the Month - July, 2022
Residential Lease Basics
Source: Real Estate Management by Joseph DeCarlo
Once the property owner has
selected a tenant, the parties will need to enter into a lease
or rental agreement. The lease is a formal contract that
sets out the terms and conditions of the tenancy and the
rights and responsibilities of the landlord and tenant.
The lease is a contract that governs the landlord-tenant
relationship. It transfers possession, use and enjoyment
of the property from the landlord to the tenant for a specific
period of time and for a stated monetary amount (rent).
The agreement also lists the various rights and
responsibilities of the tenant and the landlord, such as a
payment of rent, payment of utilities, use and up keep of the
premises, subletting, security deposits, and other issues
relating to the rental unit.
The agreement should be in writing. Most jurisdictions
have a adopted a legal doctrine called the Statue of Frauds;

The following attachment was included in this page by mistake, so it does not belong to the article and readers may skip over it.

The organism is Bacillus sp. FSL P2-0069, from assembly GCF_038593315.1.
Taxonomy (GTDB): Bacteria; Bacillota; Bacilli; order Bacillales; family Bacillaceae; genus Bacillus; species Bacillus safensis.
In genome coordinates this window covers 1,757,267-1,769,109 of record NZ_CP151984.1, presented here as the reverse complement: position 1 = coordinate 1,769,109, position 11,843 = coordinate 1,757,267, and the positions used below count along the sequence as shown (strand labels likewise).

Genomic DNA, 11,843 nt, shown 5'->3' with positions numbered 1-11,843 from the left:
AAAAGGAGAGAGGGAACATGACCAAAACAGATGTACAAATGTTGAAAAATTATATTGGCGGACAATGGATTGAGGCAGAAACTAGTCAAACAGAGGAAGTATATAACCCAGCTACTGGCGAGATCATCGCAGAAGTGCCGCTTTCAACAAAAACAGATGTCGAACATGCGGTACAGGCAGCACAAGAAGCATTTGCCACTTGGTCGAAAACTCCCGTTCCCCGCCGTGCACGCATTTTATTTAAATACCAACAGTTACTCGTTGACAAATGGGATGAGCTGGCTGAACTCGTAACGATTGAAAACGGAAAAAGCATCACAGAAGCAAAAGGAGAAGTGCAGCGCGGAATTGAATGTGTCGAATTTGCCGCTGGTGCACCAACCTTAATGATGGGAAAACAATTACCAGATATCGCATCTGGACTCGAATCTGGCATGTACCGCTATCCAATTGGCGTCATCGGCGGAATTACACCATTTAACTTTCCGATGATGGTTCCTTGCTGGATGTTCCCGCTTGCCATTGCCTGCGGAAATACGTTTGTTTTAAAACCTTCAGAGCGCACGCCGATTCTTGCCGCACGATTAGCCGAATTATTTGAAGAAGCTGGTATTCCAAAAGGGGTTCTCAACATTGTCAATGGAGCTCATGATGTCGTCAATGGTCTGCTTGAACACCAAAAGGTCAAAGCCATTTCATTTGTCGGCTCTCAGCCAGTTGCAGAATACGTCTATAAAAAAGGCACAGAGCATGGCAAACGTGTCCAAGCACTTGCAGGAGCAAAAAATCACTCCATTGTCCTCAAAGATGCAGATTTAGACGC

this doctrine states that contracts that cannot be performed
within one year must be in writing in order to be
enforceable. To comply with the Stature of Frauds,
leases of one year or more must be in writing.
(As a practical matter, all leases, no matter what the
duration, should be in writing, since the written document
provides a record of the terms of the landlord-tenant
The agreement should be signed and dated. Both the landlord
(or rental agent) and the tenant should sign and date the
A copy of the agreement should be given to the tenant.
The tenant should be provided with a copy of the signed lease
for future reference.
This web page was updated 7/1/2022.